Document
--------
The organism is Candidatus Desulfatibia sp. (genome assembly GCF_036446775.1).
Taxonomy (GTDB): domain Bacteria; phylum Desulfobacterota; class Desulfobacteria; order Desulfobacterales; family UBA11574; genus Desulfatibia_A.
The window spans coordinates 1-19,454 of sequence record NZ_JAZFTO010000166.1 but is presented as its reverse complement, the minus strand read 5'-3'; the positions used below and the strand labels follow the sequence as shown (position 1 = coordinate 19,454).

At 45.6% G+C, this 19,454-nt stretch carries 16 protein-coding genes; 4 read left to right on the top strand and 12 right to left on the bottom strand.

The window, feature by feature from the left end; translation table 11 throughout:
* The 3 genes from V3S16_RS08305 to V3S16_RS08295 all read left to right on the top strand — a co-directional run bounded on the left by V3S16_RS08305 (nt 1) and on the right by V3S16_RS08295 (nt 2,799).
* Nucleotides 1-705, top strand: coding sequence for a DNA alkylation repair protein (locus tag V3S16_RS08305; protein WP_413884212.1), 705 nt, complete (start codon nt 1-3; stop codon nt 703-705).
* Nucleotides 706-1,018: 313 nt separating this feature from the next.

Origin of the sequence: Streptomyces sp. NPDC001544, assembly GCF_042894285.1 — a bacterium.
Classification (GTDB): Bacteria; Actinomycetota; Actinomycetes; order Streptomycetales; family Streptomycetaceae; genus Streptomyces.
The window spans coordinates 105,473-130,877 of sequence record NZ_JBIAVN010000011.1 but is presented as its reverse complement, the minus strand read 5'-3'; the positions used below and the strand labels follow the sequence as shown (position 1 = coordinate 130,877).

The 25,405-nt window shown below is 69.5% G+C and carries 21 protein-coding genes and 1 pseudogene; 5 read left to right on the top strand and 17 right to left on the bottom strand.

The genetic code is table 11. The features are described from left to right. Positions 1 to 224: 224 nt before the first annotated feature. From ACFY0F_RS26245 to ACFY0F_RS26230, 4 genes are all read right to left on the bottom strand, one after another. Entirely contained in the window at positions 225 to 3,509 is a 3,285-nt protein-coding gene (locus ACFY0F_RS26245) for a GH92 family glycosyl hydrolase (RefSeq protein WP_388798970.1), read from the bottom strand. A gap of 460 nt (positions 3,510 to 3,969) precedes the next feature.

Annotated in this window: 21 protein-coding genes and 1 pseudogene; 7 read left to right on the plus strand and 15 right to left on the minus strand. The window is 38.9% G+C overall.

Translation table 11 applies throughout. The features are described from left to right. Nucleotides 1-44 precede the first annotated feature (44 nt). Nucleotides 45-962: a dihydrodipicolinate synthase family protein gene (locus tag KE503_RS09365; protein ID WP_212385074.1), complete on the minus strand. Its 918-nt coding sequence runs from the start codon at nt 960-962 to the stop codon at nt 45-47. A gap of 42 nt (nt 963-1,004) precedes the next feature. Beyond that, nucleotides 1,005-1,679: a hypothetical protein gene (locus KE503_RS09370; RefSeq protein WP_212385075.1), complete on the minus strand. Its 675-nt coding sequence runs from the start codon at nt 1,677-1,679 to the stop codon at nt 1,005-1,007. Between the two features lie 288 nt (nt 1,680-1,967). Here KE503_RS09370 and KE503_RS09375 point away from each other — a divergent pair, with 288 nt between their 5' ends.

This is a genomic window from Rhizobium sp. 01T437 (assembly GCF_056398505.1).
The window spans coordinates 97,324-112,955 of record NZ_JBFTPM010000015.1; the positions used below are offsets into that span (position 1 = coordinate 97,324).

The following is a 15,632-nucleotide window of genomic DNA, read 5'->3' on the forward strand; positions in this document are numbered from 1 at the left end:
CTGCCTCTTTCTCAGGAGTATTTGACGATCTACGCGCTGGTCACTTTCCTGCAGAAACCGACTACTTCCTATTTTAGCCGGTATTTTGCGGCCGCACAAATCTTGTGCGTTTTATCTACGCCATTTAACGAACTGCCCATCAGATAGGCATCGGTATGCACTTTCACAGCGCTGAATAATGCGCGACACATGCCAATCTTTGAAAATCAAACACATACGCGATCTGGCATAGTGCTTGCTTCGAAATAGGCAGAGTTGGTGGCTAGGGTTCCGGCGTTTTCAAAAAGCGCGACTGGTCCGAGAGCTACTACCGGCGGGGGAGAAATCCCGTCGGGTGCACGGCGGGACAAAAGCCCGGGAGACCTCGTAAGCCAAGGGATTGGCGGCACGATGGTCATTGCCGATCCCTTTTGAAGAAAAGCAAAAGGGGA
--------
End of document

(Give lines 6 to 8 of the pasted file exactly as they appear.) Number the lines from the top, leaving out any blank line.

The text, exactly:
* The 3 genes from V3S16_RS08305 to V3S16_RS08295 all read left to right on the top strand — a co-directional run bounded on the left by V3S16_RS08305 (nt 1) and on the right by V3S16_RS08295 (nt 2,799).
* Nucleotides 1-705, top strand: coding sequence for a DNA alkylation repair protein (locus tag V3S16_RS08305; protein WP_413884212.1), 705 nt, complete (start codon nt 1-3; stop codon nt 703-705).
* Nucleotides 706-1,018: 313 nt separating this feature from the next.